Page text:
Van Zweden, Dallas Symphony Orchestra & Chorus soar with Bach’s “St. Matthew Passion”
The loudest applause during the ovations Thursday night at Meyerson Symphony Center rang out when conductor Jaap van Zweden faced the audience and held up the score of J.S. Bach’s St. Matthew Passion. For, even with an overwhelmingly superb performance by soloists, orchestra, chorus, and conductor, the sheer multifaceted power of this monument of human culture remained the focus of the concert.
Masterpiece though it is, this eighteenth-century setting of the trial and crucifixion of Jesus provides ample challenge for 21st-century performers who seek to transfer it from the ancient stone churches of Bach’s day to the modern concert hall. Within the strictures of limited resources and traditional Lutheran theology, however, Bach clearly reached for a monumental, universal effect, specifying double chorus and orchestra and exploring the emotional interplay of the severe hymnody of his time with gripping operatic drama.
A modern performance must, therefore, communicate both the grandeur of Bach’s vision while preserving the sense of austerity and faith of the culture in which the work originated.
Van Zweden and the Dallas Symphony Orchestra and Chorus managed all of that magnificently. The somewhat reduced orchestra and chorus, playing with an appropriate lightness and transparency of tone—in contrast to the richness they apply to a score of Mahler or Brahms—allowed the focus the profound sorrow contained in this music to emerge clearly.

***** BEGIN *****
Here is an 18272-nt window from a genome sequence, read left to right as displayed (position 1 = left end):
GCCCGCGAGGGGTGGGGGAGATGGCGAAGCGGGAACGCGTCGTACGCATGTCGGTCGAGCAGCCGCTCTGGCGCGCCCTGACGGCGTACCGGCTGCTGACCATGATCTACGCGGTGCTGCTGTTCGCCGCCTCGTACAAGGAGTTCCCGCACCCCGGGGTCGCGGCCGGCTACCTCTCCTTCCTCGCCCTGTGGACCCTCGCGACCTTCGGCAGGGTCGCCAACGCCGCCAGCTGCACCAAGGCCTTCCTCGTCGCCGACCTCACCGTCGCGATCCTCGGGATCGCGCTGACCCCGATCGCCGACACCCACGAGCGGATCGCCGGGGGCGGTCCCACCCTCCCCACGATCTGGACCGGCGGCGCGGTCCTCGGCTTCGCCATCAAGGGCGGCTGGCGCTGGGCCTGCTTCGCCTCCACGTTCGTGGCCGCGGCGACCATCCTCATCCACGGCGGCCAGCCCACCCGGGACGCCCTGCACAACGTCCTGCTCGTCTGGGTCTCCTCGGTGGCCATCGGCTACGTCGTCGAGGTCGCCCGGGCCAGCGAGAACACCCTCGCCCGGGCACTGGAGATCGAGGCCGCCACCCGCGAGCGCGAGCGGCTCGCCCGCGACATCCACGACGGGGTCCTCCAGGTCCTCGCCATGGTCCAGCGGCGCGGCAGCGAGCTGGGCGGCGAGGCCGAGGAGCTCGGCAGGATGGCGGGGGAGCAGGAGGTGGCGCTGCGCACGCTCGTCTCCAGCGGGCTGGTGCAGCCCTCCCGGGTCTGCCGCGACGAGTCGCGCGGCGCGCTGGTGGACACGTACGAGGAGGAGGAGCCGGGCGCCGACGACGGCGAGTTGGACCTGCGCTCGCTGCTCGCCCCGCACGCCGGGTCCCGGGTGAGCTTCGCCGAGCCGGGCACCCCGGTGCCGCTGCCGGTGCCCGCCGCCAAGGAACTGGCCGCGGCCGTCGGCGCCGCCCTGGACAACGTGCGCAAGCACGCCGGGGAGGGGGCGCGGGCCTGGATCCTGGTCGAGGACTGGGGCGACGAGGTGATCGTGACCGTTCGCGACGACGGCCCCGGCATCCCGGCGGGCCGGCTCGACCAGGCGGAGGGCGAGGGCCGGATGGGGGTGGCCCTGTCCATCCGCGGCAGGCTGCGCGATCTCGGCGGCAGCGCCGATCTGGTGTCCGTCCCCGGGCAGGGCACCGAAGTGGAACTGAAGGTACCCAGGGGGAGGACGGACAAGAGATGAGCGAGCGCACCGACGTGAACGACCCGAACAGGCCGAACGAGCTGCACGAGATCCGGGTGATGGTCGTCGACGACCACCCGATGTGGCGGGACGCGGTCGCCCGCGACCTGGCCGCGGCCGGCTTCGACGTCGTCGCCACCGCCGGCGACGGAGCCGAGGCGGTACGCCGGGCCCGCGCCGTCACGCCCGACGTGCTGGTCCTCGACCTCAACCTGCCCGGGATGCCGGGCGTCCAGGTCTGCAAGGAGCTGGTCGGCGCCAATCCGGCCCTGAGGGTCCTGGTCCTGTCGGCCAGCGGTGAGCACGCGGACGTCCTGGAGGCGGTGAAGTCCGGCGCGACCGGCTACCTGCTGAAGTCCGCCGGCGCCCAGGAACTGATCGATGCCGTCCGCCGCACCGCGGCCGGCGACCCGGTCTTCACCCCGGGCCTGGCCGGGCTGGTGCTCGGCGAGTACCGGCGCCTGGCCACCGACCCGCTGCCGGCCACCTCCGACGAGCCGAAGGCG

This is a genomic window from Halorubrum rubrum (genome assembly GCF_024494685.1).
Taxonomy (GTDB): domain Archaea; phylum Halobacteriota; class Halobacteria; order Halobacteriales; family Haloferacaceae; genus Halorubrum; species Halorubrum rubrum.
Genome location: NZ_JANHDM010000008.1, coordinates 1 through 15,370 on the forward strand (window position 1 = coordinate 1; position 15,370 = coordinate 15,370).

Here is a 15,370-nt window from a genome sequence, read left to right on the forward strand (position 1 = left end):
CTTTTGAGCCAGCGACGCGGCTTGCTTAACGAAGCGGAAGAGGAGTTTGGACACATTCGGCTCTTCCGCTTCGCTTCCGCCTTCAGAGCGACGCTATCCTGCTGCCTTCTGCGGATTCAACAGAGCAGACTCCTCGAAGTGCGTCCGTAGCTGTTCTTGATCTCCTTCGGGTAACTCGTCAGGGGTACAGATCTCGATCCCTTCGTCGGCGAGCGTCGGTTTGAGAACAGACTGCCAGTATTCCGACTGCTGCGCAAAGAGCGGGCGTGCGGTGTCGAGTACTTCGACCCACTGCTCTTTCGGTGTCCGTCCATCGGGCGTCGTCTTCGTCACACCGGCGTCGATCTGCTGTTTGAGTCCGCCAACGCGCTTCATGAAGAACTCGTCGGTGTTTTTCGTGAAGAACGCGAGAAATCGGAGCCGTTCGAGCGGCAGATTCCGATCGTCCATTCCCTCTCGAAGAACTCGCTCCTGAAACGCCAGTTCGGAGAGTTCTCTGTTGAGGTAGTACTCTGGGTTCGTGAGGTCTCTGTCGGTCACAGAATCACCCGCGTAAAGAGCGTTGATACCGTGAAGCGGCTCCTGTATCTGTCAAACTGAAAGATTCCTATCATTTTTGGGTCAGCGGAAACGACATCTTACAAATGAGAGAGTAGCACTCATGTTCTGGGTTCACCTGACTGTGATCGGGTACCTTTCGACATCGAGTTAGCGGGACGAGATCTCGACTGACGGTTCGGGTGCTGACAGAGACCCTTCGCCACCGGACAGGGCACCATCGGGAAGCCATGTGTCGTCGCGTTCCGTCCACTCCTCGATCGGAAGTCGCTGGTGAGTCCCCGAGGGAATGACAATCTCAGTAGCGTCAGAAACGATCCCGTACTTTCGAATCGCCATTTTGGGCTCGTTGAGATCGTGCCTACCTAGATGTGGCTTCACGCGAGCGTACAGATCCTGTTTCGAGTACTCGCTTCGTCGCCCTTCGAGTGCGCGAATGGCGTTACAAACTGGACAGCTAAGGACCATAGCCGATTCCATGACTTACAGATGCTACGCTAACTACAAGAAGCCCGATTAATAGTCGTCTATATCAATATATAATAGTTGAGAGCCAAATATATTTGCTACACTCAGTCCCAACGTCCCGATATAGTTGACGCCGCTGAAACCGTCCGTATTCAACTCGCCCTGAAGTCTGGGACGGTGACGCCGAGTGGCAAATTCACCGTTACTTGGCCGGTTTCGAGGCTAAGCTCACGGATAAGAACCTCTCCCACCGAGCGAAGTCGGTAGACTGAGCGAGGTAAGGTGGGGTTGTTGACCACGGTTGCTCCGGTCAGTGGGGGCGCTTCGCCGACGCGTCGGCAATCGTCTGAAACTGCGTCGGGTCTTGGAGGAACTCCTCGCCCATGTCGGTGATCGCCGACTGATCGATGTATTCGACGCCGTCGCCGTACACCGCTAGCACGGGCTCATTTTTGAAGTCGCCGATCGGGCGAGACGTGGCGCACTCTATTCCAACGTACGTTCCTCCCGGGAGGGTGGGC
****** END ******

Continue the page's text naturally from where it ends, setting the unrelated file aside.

The chorus, prepared by Joshua Habermann, likewise achieved a transparent, radiant quality that enabled stunningly powerful moments—as, for instance, in the jolting shift from the angry, jeering mob to the reflective penitence of an ensuing chorale.
The soloists were equally powerful throughout the evening; one suspects that Bach, in his small town, may have been writing for imagined rather than real vocalists, but this cast beautifully met the technical, emotional, and intellectual challenges the composer threw in their direction.
The most significant task among the soloists falls to the Evangelist, who narrates the story in recitative; tenor James Gilchrist fulfilled this role with chilling drama, evoking the sense of an early follower of Jesus, traveling the ancient world, emphatically and passionately telling his story to anyone who would listen.
Baritone Matthias Goerne brought a dark, quasi-bass quality to the role of Christus; soprano Valentina Farcas, mezzo-soprano Christianne Stotijn, tenor Werner Güra, and bass-baritone Philippe Sly, each brought intense drama and convincing reflection to the various brief roles and commentary arias they sang.
Van Zweden moved all of this forward with fairly brisk tempos, enlivening the dramatic portions while never undermining the depth of the reflective passages. Although the obvious climax of the work arrives at the moment of the death of Jesus, van Zweden—at least to this listener—found an equally significant climax in the calming shift to B-flat major and the bass aria “Mache dich, mein Herze” (“Make ready, my heart”), in which we are implored to make ourselves worthy of the sacrifice.
On the surface, Bach’s St. Matthew Passion is a work dealing with a specific theology of eighteenth-century northern German Lutheranism. However, through Bach’s craft, inspiration, and genius, that somewhat parochial view expands to embrace all humankind in its struggle to transcend earthly cruelty and achieve redemption. Van Zweden and his assembled forces present us with a performance that reminds us not only of the greatness of Bach, but of the possibilities of self-aware, reflective humanity.
The concert will be repeated 7:30 p.m. Friday and 2:30 p.m. Sunday at Meyerson Symphony Center. mydso.com; 214-692-0203.